Download Tutorial on agent-based models in NetLogo

Tutorial on agent-based models in NetLogo
by Catherine Beauchemin ([email protected]) and Laura Liao
Department of Physics, Ryerson University
Last revision: June 11, 2012
This tutorial will introduce the participant to designing and implementing an agentbased model using NetLogo through one of two different projects: modelling T cell
movement within a lymph node or modelling the progress of a viral infection through
an in vitro cell culture. Each project is broken into a series of incremental steps of
increasing complexity. Each step is described in detail and the code to type in is initially
provided. However, each project has room to grow in complexity and biological realism
so participants who finish more rapidly will be assisted in bringing their project beyond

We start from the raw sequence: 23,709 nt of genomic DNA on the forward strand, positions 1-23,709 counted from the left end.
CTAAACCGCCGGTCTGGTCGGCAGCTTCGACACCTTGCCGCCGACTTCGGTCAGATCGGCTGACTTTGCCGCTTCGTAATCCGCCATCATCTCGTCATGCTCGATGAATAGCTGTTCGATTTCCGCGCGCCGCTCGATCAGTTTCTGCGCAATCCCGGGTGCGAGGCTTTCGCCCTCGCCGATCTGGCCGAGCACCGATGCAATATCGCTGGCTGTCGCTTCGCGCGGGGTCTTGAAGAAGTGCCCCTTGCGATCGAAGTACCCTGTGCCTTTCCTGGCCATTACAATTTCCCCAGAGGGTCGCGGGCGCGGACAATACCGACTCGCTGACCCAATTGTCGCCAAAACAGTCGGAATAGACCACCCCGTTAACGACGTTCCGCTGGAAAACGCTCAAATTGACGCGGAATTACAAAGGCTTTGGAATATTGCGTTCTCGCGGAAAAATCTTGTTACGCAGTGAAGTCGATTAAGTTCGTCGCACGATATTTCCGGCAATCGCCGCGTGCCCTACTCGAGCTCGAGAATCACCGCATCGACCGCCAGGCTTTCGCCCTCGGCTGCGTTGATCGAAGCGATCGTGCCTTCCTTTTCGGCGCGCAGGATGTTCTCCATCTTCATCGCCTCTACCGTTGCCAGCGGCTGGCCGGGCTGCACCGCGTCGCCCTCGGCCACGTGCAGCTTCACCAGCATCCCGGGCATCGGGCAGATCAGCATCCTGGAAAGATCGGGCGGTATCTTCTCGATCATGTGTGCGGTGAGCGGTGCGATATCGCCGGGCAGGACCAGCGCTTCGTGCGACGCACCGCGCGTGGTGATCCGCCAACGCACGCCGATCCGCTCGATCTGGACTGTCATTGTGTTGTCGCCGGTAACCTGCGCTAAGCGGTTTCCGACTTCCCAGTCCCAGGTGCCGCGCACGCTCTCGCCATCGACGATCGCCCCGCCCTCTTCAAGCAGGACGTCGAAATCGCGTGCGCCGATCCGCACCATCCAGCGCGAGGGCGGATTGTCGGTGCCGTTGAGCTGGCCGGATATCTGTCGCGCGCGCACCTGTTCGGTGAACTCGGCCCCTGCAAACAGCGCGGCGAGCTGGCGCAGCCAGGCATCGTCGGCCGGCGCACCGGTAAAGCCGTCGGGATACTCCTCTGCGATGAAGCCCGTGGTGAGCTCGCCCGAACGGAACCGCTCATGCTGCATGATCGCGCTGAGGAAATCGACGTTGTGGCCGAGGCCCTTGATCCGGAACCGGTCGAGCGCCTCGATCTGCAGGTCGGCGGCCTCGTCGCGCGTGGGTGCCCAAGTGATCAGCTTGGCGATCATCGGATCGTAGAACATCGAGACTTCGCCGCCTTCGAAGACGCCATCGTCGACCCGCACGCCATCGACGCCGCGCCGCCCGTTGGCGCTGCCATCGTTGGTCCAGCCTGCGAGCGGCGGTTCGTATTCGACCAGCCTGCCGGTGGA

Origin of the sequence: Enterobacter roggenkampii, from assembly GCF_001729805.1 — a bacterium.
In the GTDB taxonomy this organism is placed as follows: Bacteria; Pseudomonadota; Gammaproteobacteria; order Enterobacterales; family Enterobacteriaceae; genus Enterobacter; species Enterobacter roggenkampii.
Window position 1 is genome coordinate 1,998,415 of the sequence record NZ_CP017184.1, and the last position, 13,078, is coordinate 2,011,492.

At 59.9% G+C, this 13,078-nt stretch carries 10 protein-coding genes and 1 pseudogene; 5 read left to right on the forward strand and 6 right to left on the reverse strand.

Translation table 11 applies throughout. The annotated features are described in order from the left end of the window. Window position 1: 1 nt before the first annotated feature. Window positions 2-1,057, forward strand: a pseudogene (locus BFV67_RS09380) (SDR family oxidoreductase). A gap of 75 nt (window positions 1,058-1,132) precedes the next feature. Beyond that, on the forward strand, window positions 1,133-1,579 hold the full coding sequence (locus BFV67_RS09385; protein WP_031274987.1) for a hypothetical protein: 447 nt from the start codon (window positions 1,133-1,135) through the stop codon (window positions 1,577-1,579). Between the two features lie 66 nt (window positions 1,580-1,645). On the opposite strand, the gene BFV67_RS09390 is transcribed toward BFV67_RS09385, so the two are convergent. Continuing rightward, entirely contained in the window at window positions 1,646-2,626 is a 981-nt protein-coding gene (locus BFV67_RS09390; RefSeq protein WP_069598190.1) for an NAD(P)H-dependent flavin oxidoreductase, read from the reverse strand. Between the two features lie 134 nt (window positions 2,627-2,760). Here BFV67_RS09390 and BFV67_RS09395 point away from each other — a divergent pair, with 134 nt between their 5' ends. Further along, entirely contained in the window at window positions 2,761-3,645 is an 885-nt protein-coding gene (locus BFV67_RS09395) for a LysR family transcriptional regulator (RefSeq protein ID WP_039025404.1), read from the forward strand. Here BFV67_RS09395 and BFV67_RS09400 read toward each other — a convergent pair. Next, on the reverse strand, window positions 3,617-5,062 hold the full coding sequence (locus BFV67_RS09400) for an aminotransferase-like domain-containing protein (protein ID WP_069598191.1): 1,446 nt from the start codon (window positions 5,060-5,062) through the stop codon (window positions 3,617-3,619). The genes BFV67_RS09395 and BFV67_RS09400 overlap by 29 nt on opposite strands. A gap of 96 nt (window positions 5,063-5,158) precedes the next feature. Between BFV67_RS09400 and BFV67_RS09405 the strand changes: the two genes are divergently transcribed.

the scope of the tutorial or in developing a project of their own.
Suggested reading
In preparation for the class and tutorial, participants are encouraged to read:
• N Moreira. In pixels and in health: Computer modeling pushes the threshold of medical
research. Science News, 169(3):40–44, 21 Jan, 2006
• C Beauchemin, J Samuel, J Tuszynski. A simple cellular automaton model for influenza
A viral infections. J. Theor. Biol., 232(2):223–234, 21 Jan, 2005.
• DM Catron, AA Itano, KA Pape, DL Mueller, and MK Jenkins. Visualizing the first
50 hr of the primary immune response to a soluble antigen. Immunity, 21(3):341–347,
Sep, 2004. doi:10.1016/j.immuni.2004.08.007
to understand how agent-based models of infection and/or immunity are typically made of.
NetLogo: A basic introduction
Getting NetLogo
To obtain NetLogo for your computer operating system (Mac, Linux, Windows), visit the
NetLogo website at
Looking at a finished model from the Models Library
We’ll now have a look at what an example finished client looks like.
1. Select “File” → “Models Library”
2. Select “Sample Models” → “Biology” → “Tumor”
You see 3 tabs:
Interface: Where the simulation gets displayed and the end-user can interact with it using
the available sliders, buttons, etc. which were made available by the author of the
Information: Where you can find general information about the model: what it is, how to